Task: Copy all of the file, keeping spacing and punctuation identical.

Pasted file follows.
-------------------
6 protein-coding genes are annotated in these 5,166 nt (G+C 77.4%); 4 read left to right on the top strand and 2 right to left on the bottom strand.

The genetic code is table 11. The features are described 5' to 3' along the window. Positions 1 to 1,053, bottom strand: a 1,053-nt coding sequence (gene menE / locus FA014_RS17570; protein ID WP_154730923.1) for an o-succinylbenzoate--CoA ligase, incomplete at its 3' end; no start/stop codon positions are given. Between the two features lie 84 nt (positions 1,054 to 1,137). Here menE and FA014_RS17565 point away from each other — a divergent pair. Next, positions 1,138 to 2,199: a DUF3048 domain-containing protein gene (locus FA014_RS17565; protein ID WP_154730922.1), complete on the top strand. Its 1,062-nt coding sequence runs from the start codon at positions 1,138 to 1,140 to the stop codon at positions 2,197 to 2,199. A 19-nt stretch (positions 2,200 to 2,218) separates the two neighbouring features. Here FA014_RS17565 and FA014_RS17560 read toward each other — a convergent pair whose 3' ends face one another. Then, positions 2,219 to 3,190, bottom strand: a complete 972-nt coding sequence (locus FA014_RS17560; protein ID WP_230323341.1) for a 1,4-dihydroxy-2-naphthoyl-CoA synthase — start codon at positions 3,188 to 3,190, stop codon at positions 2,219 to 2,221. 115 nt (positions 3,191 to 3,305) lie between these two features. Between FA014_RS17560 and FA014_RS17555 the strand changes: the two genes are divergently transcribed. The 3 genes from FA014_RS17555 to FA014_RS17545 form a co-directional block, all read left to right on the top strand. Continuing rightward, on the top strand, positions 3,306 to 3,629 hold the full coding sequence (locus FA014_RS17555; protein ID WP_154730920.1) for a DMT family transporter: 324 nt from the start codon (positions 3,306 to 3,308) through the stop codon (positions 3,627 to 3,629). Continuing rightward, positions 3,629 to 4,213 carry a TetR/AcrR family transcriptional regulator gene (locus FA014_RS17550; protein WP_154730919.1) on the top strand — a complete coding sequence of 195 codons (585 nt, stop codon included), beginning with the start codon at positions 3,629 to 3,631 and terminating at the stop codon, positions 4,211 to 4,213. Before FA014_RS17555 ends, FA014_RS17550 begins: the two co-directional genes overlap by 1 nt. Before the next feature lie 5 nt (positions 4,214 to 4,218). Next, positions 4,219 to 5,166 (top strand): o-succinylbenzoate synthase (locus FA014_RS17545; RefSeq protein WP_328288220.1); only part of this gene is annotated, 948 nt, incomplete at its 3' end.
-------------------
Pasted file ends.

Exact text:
6 protein-coding genes are annotated in these 5,166 nt (G+C 77.4%); 4 read left to right on the top strand and 2 right to left on the bottom strand.

The genetic code is table 11. The features are described 5' to 3' along the window. Positions 1 to 1,053, bottom strand: a 1,053-nt coding sequence (gene menE / locus FA014_RS17570; protein ID WP_154730923.1) for an o-succinylbenzoate--CoA ligase, incomplete at its 3' end; no start/stop codon positions are given. Between the two features lie 84 nt (positions 1,054 to 1,137). Here menE and FA014_RS17565 point away from each other — a divergent pair. Next, positions 1,138 to 2,199: a DUF3048 domain-containing protein gene (locus FA014_RS17565; protein ID WP_154730922.1), complete on the top strand. Its 1,062-nt coding sequence runs from the start codon at positions 1,138 to 1,140 to the stop codon at positions 2,197 to 2,199. A 19-nt stretch (positions 2,200 to 2,218) separates the two neighbouring features. Here FA014_RS17565 and FA014_RS17560 read toward each other — a convergent pair whose 3' ends face one another. Then, positions 2,219 to 3,190, bottom strand: a complete 972-nt coding sequence (locus FA014_RS17560; protein ID WP_230323341.1) for a 1,4-dihydroxy-2-naphthoyl-CoA synthase — start codon at positions 3,188 to 3,190, stop codon at positions 2,219 to 2,221. 115 nt (positions 3,191 to 3,305) lie between these two features. Between FA014_RS17560 and FA014_RS17555 the strand changes: the two genes are divergently transcribed. The 3 genes from FA014_RS17555 to FA014_RS17545 form a co-directional block, all read left to right on the top strand. Continuing rightward, on the top strand, positions 3,306 to 3,629 hold the full coding sequence (locus FA014_RS17555; protein ID WP_154730920.1) for a DMT family transporter: 324 nt from the start codon (positions 3,306 to 3,308) through the stop codon (positions 3,627 to 3,629). Continuing rightward, positions 3,629 to 4,213 carry a TetR/AcrR family transcriptional regulator gene (locus FA014_RS17550; protein WP_154730919.1) on the top strand — a complete coding sequence of 195 codons (585 nt, stop codon included), beginning with the start codon at positions 3,629 to 3,631 and terminating at the stop codon, positions 4,211 to 4,213. Before FA014_RS17555 ends, FA014_RS17550 begins: the two co-directional genes overlap by 1 nt. Before the next feature lie 5 nt (positions 4,214 to 4,218). Next, positions 4,219 to 5,166 (top strand): o-succinylbenzoate synthase (locus FA014_RS17545; RefSeq protein WP_328288220.1); only part of this gene is annotated, 948 nt, incomplete at its 3' end.